Friday, March 14, 2008

Global imbalances and sliding dollar, is the US doomed?

Now that the US dollar has slipped to new lows (US$2.00 a £, US$1.50 a €, US$1.00 a C$, US$0.01 a ¥, US$1.00 a Sfr), now that the US has been dissaving for several years and does not seem to reverse course soon, one can be worried was lies in the future. But there is hope.

Take the research of Pierre-Olivier Gourinchas and Hélène Rey, who show that the US is helped in two ways: 1) by its particular position within the international financial system, which allows it to benefit from a significant interest premium, 2) by the structure of US debts and credits, which allow to earn net interest despite having net debt (NBER 11563). They claim also that 31% of necessary external adjustments come "automatically" from such valuation effects (NBER 11155). In fact, there is remarkable stability in the system (NBER 11996).

The future is not so gloomy after all.


Independent Accountant said...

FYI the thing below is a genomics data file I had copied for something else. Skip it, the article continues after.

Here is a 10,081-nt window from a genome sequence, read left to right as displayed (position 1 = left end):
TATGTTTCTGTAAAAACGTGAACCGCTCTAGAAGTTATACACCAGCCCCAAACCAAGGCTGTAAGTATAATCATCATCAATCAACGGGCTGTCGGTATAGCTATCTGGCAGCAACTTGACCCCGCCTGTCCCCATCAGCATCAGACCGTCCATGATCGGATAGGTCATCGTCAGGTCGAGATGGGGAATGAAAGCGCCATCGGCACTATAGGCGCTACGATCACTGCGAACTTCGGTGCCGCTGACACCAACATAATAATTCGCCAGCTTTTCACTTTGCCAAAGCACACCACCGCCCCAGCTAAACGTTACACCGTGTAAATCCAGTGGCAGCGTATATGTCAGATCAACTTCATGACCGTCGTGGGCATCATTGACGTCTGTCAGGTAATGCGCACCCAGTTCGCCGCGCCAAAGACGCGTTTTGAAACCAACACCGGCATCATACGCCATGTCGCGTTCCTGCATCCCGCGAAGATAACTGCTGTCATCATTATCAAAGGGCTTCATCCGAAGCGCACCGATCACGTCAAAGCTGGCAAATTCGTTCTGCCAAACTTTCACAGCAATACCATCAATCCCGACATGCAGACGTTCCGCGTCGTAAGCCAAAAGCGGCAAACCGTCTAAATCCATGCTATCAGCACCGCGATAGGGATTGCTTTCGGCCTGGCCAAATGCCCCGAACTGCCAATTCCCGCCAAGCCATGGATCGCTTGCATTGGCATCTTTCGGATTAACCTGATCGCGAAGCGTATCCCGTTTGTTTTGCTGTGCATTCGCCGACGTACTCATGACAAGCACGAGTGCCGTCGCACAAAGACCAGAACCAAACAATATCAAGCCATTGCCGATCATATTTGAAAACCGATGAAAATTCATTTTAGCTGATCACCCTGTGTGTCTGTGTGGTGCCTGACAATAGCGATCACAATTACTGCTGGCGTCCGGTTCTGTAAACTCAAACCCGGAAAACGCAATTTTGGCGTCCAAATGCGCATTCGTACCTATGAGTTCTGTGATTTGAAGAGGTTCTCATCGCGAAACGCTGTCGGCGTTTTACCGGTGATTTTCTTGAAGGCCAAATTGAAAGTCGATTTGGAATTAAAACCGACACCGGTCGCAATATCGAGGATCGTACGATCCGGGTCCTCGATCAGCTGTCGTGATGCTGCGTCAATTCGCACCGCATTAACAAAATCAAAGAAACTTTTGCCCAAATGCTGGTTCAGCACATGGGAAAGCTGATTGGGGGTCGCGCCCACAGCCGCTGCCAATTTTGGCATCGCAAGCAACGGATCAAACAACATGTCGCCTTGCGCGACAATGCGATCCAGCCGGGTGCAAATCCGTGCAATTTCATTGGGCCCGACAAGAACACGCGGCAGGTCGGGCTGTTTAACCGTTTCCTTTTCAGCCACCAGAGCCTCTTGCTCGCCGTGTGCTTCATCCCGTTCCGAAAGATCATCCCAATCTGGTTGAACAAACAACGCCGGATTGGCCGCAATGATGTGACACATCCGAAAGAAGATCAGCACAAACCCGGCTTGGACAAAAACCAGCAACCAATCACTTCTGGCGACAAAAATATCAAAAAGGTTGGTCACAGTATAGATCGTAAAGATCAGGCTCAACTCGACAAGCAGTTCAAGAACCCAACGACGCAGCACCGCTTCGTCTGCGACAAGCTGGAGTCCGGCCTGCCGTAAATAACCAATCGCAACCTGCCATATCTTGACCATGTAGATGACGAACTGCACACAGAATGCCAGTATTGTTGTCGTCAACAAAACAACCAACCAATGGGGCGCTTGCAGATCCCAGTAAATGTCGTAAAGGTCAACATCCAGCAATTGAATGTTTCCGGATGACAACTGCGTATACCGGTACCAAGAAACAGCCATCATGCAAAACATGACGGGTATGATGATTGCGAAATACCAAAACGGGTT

Pardon my ignorance. What are these guys saying?

Anonymous said...

I would have thought an accountant would understand this: the US is capable of borrowing at a lower rate, due to its position on financial markets (reserve currency and all). Thus being in debt is not so bad.

And changes in the dollar make it easier to repay that debt, as it is valued in ... dollars.

Independent Accountant said...

Big deal. Of course borrowing in your own currency makes it easier to reduce the real value of your debt. Charles DeGaulle and Jacques Reuff said this in 1966. I'm asking what's new here? The US can get real resources from overseas which it never has to pay for as long as dollars circulate outside the country. I say again, what's new here? Why does Economic Logician bring this up? In 1973 Nixon embargoed the shipment of soybeans to Japan making the dollar good for nothing.